Antinuclear

Australian news, and some related international items

Some uncomfortable questions for Sam Chard · General Manager, Australian Radioactive Waste Agency.

Why was Manager Chard nearly two years ago referring to Whyalla as a port for the transport of nuclear material?

Was this to pave the way for using Whyalla for transport of nuclear material for the proposed Kimba facility? 

Had the Whyalla municipal administration been approached about the possible use of its port for transport of nuclear material?

Has Chard or someone else from the federal government approached or discussed possible transport arrangements for nuclear material with any transport or logistics contractors or consultants?

If so will Chard publicly and fully disclose the extent and details of the approaches or discussions including identifying the contractors or consultants? 

Was the Whyalla municipal administration involved in these approaches and discussions?

Did any of the contractors or consultants point out that the transport proposals by the federal government were in breach of international standards and prescriptions and did not follow the recognised best practices with respect to the transport ingredient of those proposals?

In seeking this information Chard should be warned that parts of it are already known and hence she should be careful about the veracity of her responses and waive any claims of confidentiality
Presumably the parties seeking any form of judicial review would be able to seek this information as a pre-trial disclosure

August 19, 2021 Posted by | AUSTRALIA - NATIONAL, Federal nuclear waste dump, secrets and lies | Leave a comment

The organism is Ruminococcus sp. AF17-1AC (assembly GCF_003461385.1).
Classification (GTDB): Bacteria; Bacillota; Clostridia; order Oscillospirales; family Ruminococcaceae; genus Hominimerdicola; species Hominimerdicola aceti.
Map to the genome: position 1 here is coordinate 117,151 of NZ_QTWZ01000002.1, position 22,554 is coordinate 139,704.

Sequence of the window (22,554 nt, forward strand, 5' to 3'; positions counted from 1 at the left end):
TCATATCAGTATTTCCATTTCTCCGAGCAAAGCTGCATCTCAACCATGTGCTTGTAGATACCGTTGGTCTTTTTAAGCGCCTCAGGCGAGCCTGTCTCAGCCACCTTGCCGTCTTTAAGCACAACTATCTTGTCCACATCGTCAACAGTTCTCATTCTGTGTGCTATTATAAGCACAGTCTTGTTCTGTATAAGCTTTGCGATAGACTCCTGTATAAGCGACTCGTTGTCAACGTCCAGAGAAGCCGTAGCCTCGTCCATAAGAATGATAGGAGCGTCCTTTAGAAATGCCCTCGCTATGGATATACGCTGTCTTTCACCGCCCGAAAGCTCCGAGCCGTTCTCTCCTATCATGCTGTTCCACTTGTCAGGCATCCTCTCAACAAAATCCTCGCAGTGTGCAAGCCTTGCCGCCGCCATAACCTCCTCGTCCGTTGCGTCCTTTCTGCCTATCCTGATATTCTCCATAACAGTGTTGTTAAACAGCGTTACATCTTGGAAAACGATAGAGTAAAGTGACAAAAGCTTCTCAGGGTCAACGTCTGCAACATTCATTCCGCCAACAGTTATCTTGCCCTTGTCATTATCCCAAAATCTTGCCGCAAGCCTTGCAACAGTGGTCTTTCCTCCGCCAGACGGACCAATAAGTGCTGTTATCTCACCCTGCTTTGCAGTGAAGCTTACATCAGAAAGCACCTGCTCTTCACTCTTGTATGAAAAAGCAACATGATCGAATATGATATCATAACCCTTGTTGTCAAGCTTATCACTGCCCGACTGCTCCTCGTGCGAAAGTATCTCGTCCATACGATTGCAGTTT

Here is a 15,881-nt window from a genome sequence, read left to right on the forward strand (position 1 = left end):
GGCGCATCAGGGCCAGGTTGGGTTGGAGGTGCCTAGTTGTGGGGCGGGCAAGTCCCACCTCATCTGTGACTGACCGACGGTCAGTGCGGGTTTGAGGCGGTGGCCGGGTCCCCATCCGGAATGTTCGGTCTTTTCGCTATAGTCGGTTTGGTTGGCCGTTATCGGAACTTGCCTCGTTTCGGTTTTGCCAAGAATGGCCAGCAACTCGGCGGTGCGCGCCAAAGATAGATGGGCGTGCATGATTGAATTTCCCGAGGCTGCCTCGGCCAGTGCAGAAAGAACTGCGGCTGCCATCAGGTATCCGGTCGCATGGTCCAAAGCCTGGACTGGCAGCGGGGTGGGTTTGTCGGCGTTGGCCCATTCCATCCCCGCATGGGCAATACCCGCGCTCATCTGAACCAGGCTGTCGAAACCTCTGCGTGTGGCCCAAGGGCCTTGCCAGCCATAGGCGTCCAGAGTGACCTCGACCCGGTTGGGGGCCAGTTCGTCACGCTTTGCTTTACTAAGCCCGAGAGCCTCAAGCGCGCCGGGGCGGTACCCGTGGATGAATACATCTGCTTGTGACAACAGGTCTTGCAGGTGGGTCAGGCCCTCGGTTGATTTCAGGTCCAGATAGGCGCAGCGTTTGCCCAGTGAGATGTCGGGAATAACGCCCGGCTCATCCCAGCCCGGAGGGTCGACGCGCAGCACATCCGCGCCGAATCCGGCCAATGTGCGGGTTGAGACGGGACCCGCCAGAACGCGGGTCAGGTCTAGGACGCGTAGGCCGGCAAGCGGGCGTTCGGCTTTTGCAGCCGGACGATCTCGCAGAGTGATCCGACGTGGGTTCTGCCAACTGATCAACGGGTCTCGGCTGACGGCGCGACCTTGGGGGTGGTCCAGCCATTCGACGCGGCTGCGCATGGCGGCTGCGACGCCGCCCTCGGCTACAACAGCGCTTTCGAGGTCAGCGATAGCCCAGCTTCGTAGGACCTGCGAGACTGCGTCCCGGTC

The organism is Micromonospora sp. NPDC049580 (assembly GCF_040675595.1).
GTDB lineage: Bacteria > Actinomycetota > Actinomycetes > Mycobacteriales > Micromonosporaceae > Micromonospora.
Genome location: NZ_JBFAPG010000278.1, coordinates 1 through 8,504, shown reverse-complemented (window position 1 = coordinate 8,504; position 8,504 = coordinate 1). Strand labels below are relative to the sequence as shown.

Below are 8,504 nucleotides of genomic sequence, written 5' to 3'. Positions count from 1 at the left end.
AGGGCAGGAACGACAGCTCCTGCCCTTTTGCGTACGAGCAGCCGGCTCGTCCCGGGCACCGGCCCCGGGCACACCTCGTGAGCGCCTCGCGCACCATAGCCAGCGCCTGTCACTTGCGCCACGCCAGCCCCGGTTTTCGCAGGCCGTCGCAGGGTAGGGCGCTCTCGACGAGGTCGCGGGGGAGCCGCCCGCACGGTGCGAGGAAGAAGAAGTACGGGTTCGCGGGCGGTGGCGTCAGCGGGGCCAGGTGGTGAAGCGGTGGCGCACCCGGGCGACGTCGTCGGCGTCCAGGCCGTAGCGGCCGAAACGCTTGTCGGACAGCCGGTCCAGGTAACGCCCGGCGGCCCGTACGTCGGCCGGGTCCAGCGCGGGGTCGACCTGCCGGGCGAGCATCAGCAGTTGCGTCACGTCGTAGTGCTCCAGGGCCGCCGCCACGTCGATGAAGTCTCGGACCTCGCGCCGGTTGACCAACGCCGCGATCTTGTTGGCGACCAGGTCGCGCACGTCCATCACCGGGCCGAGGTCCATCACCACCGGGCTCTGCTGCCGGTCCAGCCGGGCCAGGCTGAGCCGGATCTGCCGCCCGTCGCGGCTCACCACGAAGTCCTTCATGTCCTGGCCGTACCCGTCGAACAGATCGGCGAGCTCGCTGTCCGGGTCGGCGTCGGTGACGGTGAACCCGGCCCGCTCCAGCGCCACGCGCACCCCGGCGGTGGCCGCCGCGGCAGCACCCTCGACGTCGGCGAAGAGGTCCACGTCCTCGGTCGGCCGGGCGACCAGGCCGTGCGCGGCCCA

Woodside-BHP oil and gas merger “disastrous” for climate, and some shareholders — RenewEconomy

BHP and Woodside to merge oil and gas businesses, creating a $41bn giant. It might be good for BHP, but could be a disaster for the climate. The post Woodside-BHP oil and gas merger “disastrous” for climate, and some shareholders appeared first on RenewEconomy.

Woodside-BHP oil and gas merger “disastrous” for climate, and some shareholders — RenewEconomy

August 19, 2021 Posted by | Uncategorized | Leave a comment

Australian “dual turbine” wave power breakthrough promises to double efficiency — RenewEconomy

Australian-led research breakthrough raises fresh hopes that wave power can play a large-scale and commercially viable role in the global shift to renewables. The post Australian “dual turbine” wave power breakthrough promises to double efficiency appeared first on RenewEconomy.

Australian “dual turbine” wave power breakthrough promises to double efficiency — RenewEconomy

August 19, 2021 Posted by | Uncategorized | Leave a comment

Australian researchers set new efficiency record for double-sided solar cells — RenewEconomy

Australian National University researchers set new efficiency record for double-sided solar cells and hope deliver a boost solar farm output. The post Australian researchers set new efficiency record for double-sided solar cells appeared first on RenewEconomy.